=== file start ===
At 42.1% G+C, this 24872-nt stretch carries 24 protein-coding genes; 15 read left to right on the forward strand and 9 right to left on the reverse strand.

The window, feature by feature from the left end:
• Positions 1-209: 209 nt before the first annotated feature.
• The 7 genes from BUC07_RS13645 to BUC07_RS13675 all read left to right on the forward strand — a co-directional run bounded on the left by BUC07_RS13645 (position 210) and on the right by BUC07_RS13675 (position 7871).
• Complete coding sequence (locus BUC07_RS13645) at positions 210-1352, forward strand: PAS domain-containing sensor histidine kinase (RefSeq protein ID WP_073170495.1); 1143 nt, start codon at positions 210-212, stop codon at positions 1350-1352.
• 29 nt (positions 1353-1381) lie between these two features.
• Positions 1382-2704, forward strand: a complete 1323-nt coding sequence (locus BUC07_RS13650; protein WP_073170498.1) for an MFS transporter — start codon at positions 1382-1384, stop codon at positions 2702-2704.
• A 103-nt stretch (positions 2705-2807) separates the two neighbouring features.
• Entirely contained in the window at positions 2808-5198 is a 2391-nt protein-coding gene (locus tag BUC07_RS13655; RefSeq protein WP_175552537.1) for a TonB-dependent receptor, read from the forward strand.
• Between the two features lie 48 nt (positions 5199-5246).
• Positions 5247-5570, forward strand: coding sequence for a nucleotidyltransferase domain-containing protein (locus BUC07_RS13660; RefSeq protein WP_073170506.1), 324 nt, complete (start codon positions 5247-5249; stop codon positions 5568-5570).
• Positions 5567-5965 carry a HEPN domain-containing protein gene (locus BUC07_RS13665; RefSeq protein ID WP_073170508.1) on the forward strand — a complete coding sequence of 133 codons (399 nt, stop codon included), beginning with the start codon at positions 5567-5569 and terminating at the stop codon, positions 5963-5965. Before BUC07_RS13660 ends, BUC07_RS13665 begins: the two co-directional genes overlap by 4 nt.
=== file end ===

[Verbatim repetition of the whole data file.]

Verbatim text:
At 42.1% G+C, this 24872-nt stretch carries 24 protein-coding genes; 15 read left to right on the forward strand and 9 right to left on the reverse strand.

The window, feature by feature from the left end:
• Positions 1-209: 209 nt before the first annotated feature.
• The 7 genes from BUC07_RS13645 to BUC07_RS13675 all read left to right on the forward strand — a co-directional run bounded on the left by BUC07_RS13645 (position 210) and on the right by BUC07_RS13675 (position 7871).
• Complete coding sequence (locus BUC07_RS13645) at positions 210-1352, forward strand: PAS domain-containing sensor histidine kinase (RefSeq protein ID WP_073170495.1); 1143 nt, start codon at positions 210-212, stop codon at positions 1350-1352.
• 29 nt (positions 1353-1381) lie between these two features.
• Positions 1382-2704, forward strand: a complete 1323-nt coding sequence (locus BUC07_RS13650; protein WP_073170498.1) for an MFS transporter — start codon at positions 1382-1384, stop codon at positions 2702-2704.
• A 103-nt stretch (positions 2705-2807) separates the two neighbouring features.
• Entirely contained in the window at positions 2808-5198 is a 2391-nt protein-coding gene (locus tag BUC07_RS13655; RefSeq protein WP_175552537.1) for a TonB-dependent receptor, read from the forward strand.
• Between the two features lie 48 nt (positions 5199-5246).
• Positions 5247-5570, forward strand: coding sequence for a nucleotidyltransferase domain-containing protein (locus BUC07_RS13660; RefSeq protein WP_073170506.1), 324 nt, complete (start codon positions 5247-5249; stop codon positions 5568-5570).
• Positions 5567-5965 carry a HEPN domain-containing protein gene (locus BUC07_RS13665; RefSeq protein ID WP_073170508.1) on the forward strand — a complete coding sequence of 133 codons (399 nt, stop codon included), beginning with the start codon at positions 5567-5569 and terminating at the stop codon, positions 5963-5965. Before BUC07_RS13660 ends, BUC07_RS13665 begins: the two co-directional genes overlap by 4 nt.